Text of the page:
Rancho Santa Fe Design Review Committee hears plans for former village market space


The Rancho Santa Fe Association Covenant Design Review Committee held a workshop Nov. 9 on the plans for new development in Plaza de Santa Fe in the village, the site of the post office and formerly Stump’s Market.

Previous plans for the site had included splitting the Stump’s building into two spaces and demolishing the post office building to construct two new buildings, one of them two stories over an underground parking garage.

Architect Allard Jansen and project consultant Pete Smith presented new plans for the Susan Woolley-owned property that collect the development into one building rather than spread it out across the site.

The new configuration of the one two-story building is 16,000 square feet on the ground floor, with 7,295 square feet on the second floor and an expansion of the underground parking structure. The underground structure will have 65 parking spaces and the surface lot will have 54.

Space will be designated for a 4,000- to 5,000-square-foot market.

“A few months ago the CDRC reviewed a very different project,” said Candace Humber, CDRC chair. “We’re very grateful that the owner decided to make changes to the project in response to the CDRC and community members’ comments.”

While the bulk of the building has been reduced, there are still issues with the regulatory code that need to be worked out and the project will probably require variances, Humber said.

Stump’s Market vacated at the end of October, although under the terms of the agreement, it did not have to leave until the end of December. As of two weeks ago, they had asked to enter a month-to-month lease, which Wooley had agreed to.

Smith said like everyone in the community, his client is concerned about the loss of retail in the village and is committed to bringing in a market.

While they don’t know who the market will be, Smith said they are exploring all options. He also dispelled rumors that the post office would leave.

“A post office will be in this facility. The only thing we’re not 100 percent sure of is where exactly they’re going to be,” Smith said, noting that it is very early in the process but they wanted to involve the community as soon as possible.

The new plan also creates a central courtyard in the parking lot, with enhanced paving and seating spaces.

“The post office and market are probably one of the most important meeting places in the community,” Jansen said, adding that they want to provide a place for people to gather.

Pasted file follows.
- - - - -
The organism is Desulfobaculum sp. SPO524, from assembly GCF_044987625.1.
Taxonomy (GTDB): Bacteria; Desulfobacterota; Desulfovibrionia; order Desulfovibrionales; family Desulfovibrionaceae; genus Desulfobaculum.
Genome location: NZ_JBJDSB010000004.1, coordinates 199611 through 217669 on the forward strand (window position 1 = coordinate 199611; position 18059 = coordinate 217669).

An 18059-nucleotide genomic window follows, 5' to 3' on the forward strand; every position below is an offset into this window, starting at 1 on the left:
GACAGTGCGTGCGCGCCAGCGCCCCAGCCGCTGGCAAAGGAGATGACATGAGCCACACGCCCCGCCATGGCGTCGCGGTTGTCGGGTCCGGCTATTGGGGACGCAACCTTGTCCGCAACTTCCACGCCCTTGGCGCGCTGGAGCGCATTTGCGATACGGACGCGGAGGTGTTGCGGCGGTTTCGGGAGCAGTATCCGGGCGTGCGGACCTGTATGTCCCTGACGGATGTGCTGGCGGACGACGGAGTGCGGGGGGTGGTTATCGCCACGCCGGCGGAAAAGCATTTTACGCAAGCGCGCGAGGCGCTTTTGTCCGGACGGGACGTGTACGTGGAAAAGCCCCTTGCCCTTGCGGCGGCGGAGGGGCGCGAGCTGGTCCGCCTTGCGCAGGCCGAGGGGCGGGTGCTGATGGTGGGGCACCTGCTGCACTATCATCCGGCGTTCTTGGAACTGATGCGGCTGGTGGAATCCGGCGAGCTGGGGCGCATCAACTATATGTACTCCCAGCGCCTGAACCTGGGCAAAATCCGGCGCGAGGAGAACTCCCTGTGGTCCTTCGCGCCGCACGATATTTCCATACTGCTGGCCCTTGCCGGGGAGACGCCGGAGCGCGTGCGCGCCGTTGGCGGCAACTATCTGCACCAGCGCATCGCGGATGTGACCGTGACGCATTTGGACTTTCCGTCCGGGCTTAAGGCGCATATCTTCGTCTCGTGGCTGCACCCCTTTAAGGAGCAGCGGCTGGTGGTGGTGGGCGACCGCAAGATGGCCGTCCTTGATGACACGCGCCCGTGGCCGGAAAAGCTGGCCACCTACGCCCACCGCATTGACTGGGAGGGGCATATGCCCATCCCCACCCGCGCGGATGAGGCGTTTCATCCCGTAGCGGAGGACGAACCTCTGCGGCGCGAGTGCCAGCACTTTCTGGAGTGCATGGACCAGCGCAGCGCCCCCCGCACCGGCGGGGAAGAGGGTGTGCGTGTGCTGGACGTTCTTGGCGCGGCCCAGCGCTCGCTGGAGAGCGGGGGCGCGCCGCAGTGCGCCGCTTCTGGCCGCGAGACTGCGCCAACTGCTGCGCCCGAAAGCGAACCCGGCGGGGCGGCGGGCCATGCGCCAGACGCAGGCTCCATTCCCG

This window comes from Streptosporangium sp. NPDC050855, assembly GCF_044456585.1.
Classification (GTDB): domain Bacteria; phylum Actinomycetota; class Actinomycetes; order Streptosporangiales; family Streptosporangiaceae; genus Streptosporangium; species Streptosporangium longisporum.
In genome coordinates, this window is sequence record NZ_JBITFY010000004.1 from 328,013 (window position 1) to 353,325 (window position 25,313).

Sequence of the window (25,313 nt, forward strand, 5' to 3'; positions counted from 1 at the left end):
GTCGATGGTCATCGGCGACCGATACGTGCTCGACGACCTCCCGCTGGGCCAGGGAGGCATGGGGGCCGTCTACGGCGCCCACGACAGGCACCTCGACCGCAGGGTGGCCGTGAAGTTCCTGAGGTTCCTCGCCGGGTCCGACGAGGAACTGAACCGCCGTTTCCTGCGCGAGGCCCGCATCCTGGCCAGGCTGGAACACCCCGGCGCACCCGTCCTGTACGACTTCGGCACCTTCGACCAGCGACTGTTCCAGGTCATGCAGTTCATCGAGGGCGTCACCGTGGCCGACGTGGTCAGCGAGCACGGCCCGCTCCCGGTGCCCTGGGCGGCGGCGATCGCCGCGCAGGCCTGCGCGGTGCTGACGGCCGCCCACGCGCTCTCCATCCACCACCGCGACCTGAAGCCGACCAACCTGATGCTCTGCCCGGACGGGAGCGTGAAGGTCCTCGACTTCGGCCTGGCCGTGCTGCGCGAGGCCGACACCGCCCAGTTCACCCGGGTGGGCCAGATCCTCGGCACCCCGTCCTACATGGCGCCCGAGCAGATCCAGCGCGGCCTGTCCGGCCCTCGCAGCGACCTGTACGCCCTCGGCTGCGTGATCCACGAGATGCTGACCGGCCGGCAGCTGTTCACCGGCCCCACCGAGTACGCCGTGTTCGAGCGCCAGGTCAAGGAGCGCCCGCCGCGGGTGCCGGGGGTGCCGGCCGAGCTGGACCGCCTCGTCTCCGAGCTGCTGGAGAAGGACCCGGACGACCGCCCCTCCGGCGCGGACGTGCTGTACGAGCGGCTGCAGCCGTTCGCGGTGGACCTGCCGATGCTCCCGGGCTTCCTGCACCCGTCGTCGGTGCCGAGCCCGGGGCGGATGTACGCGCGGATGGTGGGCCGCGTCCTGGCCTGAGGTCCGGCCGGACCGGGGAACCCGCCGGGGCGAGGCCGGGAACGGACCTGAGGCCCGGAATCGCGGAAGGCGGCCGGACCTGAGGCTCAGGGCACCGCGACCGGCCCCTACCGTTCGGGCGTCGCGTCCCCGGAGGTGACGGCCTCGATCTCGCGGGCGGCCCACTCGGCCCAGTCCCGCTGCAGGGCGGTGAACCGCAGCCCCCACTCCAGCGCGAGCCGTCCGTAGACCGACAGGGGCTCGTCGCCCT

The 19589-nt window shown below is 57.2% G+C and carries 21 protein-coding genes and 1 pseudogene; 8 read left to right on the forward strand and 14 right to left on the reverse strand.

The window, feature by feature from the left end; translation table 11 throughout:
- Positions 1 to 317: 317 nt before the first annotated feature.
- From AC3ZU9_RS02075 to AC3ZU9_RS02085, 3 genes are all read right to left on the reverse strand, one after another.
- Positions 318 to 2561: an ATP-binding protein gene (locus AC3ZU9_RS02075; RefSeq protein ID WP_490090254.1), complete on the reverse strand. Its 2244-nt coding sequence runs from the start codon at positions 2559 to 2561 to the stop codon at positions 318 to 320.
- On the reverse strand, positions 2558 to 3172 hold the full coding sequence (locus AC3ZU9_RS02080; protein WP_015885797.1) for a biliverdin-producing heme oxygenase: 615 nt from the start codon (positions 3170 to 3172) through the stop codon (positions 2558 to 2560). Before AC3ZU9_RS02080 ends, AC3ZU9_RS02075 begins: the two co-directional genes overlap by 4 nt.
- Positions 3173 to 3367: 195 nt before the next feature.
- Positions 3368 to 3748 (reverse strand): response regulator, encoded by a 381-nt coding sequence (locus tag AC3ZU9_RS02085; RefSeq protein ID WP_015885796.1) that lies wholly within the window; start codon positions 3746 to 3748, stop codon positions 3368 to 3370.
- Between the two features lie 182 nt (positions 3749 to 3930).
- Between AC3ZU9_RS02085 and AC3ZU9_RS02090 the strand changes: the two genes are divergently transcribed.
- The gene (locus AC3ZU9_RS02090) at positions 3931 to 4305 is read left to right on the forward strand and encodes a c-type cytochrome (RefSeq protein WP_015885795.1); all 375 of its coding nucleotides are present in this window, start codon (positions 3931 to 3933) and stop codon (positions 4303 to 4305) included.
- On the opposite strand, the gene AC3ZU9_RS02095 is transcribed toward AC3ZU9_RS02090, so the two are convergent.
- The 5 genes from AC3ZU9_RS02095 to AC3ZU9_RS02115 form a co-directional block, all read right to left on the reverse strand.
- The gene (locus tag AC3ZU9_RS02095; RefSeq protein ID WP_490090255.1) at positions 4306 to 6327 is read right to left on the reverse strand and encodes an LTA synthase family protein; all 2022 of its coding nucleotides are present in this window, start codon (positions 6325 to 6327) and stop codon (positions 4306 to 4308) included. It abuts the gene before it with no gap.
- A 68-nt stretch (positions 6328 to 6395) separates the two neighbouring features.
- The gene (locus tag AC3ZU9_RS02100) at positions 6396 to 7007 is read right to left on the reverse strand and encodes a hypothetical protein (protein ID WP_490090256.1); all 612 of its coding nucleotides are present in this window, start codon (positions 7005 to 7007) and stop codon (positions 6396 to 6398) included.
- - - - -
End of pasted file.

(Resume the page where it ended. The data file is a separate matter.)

Residents expressed concerns about the character of the building and the project’s ability to attract retail.

Connie McNally, who lives behind the market, said that the two-story building “towering” over the La Casa Verde community would be really “overpowering.” Resident John Engalls, who owns property to the west, said he is also concerned about what the view will be for homeowners looking at the western façade.

Jansen explained that the second story of the building is stepped back, with a deck toward the back, and is proposed to be only 4 1/2 feet higher than the existing building at 24 feet.

McNally and her husband, Bill, owners of McNally Company Antiques, expressed concerns about attracting retail to the village — Bill McNally noted that it might take three years for the vacant market space to be filled.

Connie McNally said in the space they vacated on the corner of Paseo Delicias, the rent is $20,000 a month. They consolidated into the smaller space next door a year ago and the corner shop remains empty.

“It’s ridiculous what’s going on,” McNally said. “We’ve lost our town. You can make more retail spaces, but who’s going to take it?”

Maggie Bobileff, who owns Maggie B and Mister B in the Flower Hill Promenade in Del Mar, said the rents in Rancho Santa Fe are much higher than those she has seen in La Jolla and Del Mar.

“No retail can make it in this town, and this town needs retail,” Bobileff said.

Smith said he understands there is a challenge, because a retail tenant like a market can pay one-third to 40 percent of what an office will pay.

“The issue we’re facing is a community problem,” Smith said. “It needs a community solution.”